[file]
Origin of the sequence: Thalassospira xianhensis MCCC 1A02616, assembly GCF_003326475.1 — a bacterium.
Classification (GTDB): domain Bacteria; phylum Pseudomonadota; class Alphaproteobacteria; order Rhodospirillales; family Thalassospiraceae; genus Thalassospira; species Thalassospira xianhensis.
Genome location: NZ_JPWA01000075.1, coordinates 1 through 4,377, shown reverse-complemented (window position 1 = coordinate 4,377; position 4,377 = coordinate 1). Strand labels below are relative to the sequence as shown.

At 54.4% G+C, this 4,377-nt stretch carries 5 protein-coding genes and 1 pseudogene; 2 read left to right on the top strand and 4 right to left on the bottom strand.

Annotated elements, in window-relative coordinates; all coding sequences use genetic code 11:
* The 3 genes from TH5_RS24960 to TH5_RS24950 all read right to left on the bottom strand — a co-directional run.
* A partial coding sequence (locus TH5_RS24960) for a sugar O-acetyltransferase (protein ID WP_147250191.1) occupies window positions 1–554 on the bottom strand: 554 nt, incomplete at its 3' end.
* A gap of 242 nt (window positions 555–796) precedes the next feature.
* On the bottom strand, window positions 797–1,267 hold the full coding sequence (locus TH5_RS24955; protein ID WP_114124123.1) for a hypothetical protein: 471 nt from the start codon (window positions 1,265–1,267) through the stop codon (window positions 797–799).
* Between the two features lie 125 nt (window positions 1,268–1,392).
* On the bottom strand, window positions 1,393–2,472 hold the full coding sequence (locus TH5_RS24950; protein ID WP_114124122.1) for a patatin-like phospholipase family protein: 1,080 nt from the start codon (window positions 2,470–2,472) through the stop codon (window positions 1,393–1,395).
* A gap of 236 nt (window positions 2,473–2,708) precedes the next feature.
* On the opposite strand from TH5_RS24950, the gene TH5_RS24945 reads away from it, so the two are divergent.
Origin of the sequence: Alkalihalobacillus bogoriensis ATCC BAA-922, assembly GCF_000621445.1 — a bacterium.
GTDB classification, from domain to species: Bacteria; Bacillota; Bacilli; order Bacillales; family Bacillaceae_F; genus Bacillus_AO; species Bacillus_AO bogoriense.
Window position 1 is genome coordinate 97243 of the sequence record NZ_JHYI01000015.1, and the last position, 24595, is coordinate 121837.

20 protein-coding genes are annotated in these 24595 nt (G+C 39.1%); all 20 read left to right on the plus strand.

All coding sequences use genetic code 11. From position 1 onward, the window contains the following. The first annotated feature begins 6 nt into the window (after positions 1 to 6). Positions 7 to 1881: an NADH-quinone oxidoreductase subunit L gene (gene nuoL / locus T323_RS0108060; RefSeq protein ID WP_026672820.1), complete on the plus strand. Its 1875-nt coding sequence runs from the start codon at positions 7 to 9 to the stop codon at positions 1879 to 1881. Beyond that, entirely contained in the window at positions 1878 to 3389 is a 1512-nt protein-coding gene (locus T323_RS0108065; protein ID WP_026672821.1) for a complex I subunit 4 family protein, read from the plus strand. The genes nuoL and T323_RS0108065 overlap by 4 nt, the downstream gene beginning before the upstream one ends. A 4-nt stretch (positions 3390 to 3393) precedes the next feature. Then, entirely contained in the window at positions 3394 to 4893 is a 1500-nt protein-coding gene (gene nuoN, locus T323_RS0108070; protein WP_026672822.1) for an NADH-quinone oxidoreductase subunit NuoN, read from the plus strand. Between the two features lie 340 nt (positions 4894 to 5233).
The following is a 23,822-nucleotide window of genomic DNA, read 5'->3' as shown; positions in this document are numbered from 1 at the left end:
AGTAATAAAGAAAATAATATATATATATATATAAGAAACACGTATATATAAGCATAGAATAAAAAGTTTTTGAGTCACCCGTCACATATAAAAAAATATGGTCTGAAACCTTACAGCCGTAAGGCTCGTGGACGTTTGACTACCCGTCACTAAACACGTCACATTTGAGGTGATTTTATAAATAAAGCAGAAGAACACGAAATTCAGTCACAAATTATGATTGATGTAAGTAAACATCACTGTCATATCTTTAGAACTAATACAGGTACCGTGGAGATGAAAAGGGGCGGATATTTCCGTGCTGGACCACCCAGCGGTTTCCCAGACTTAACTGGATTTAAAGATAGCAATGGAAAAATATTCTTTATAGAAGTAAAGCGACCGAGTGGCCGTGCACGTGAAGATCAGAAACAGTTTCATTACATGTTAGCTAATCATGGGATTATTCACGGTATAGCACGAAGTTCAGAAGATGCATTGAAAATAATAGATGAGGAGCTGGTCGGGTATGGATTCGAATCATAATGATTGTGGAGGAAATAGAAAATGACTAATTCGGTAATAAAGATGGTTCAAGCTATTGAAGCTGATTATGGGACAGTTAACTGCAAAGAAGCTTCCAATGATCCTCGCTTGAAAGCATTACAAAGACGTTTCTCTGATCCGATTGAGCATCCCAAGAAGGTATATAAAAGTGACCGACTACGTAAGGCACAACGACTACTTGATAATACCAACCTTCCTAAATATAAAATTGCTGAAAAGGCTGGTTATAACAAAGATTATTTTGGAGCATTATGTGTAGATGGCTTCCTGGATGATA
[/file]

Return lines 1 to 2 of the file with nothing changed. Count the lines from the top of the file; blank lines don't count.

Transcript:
Origin of the sequence: Thalassospira xianhensis MCCC 1A02616, assembly GCF_003326475.1 — a bacterium.
Classification (GTDB): domain Bacteria; phylum Pseudomonadota; class Alphaproteobacteria; order Rhodospirillales; family Thalassospiraceae; genus Thalassospira; species Thalassospira xianhensis.